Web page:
T-Pain just touched down in New York and already he’s running through the streets, trying to stop a pandemic that has left the city in a state of chaos. “I can only handle being here like four days in a row, max,” he tells me, picking at some catered fried chicken and cracking up about how dry it is. The two-time Grammy-winning singer and producer from Tallahassee has come from his home in Atlanta to Williamsburg to play a show tonight; at the moment, he’s winding down from rehearsals by blasting bystanders and rioters backstage on his custom PlayStation 4.

He gets some visitors from next door–opening act Bosco and Speakerfoxxx–along with the some bloggers and photogs. The first-person digital dystopia he’s been inhabiting is seamlessly replaced with a different one made of Snapchats, texts and Instas.

T-Pain is occupying multiple worlds without ever missing a beat, or name, or joke in the real one, whichever one that is. But after a while everybody has to wind down: He has a sold out-show to play in an hour.

The room thins out and T-Pain turns up the stereo in the dressing room good and loud. I quickly realize the tracks we’re hearing are all new—this has become an impromptu listening party. You can see his mind now fast at work, split between saving New York on the one hand and analyzing which of the 20 or so fully polished tracks streaming off his diamond-encrusted Apple Watch might end up on the new album.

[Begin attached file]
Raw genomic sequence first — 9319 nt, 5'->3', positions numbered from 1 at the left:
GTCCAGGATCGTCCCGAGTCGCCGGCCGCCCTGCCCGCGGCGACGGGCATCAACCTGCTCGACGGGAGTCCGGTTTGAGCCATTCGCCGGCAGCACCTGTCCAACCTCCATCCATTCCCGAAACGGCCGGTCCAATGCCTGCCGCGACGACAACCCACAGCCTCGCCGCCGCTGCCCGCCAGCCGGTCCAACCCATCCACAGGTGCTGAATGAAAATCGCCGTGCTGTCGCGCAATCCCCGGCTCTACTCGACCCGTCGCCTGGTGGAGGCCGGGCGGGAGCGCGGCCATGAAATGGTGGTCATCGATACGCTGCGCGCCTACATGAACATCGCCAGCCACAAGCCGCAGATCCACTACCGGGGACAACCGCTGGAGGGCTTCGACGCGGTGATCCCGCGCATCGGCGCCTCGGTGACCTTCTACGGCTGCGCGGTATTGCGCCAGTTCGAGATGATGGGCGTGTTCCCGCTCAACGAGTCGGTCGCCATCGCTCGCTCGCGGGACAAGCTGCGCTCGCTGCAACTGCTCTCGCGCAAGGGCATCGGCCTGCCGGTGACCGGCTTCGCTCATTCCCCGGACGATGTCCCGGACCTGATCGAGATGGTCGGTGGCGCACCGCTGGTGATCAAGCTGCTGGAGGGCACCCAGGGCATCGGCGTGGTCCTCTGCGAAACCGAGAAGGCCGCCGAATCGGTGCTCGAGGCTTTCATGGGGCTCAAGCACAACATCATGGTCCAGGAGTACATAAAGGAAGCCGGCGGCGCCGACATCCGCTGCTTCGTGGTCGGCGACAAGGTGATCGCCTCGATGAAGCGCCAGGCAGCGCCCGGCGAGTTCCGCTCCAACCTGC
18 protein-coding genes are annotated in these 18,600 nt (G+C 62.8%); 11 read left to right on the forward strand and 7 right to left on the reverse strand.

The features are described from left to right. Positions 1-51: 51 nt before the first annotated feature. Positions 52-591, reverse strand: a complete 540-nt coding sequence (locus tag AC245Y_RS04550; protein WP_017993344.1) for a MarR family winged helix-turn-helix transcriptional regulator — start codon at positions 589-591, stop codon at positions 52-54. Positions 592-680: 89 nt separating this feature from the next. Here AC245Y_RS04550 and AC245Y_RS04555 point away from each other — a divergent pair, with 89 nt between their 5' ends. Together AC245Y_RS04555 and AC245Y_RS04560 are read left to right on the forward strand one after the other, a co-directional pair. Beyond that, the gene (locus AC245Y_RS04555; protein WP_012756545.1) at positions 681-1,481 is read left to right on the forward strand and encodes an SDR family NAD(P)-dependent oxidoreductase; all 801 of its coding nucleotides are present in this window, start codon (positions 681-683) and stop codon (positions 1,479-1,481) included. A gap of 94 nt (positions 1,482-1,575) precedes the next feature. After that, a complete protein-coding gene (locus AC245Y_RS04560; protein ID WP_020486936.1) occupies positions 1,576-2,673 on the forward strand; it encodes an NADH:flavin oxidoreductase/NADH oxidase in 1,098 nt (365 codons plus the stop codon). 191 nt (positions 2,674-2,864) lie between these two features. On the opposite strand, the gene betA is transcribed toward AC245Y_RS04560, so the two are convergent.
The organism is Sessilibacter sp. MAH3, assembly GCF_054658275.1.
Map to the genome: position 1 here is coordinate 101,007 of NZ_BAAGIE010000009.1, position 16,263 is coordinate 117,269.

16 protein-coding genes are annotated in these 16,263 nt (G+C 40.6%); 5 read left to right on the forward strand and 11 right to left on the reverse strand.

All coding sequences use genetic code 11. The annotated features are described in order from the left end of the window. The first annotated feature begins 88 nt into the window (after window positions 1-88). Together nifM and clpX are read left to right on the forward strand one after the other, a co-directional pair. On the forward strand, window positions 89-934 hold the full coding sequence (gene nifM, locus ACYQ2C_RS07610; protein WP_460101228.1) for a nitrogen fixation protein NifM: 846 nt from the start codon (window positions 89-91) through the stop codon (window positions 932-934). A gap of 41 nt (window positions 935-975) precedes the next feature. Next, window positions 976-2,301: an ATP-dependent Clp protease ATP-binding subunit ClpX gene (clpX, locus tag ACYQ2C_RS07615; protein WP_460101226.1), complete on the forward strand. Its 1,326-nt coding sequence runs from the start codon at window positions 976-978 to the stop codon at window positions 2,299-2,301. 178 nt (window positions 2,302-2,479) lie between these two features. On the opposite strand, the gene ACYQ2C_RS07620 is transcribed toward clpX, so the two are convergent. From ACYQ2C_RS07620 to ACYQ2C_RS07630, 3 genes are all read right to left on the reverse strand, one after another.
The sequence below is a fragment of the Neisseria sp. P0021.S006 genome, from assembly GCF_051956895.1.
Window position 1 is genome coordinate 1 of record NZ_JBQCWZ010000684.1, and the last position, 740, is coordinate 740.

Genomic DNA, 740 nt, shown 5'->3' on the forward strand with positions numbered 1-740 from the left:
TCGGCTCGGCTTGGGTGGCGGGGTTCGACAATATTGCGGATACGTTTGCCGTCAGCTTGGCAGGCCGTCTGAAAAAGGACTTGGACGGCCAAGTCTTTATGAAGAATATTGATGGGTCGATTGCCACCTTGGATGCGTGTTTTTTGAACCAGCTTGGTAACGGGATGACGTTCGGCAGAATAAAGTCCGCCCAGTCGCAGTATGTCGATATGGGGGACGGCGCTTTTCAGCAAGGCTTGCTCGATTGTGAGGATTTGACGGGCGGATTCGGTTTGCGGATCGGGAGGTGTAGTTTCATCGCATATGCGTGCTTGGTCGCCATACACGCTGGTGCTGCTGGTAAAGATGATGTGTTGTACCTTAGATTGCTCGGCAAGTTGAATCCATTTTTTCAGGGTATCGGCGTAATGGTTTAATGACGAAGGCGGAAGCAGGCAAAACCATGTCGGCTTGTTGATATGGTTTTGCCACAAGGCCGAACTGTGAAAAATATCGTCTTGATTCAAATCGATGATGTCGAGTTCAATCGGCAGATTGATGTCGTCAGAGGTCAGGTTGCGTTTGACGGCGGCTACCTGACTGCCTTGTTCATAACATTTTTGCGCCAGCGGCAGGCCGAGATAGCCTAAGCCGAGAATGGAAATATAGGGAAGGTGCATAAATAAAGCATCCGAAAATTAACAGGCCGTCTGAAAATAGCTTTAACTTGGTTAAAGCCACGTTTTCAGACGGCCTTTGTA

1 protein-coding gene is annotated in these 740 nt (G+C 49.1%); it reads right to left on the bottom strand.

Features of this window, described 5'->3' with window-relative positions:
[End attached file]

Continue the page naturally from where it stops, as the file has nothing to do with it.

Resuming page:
He’s trying to get it down to 10. Self-produced at his home studio(s) in Atlanta, the forthcoming TP10 will be, as he says “just something for the fans.” From what I hear, the hitmaker might be finding a few billion new ones before summer. 

In any case, showtime.

I follow T-Pain back up to his room where he catches his breath and drinks some water, the bill of his hat drenched in sweat.

He picks up his phone and tells me that he’s uploading the new track they had just played downstairs for the first time. Titled “Look at Me,” the track is slated for a premiere tomorrow on Noisey.

And before we take off he shows me the album artwork:

We cross the river back to Manhattan and check into the hotel. Then over to the after party in Queens.

DJ Clue is hosting and T-Pain makes his entrance by playing another new track straight off his iPhone. It’s perfectly built for the place. I hang around for a bit before deciding it’s time to give the man some space.

The world he’s occupying now is no less surreal than the one that was coming out of his Playstation just a few hours earlier. And it’s all his.


Kevin Shea Adams is a photographer and writer living in New York. Follow him here.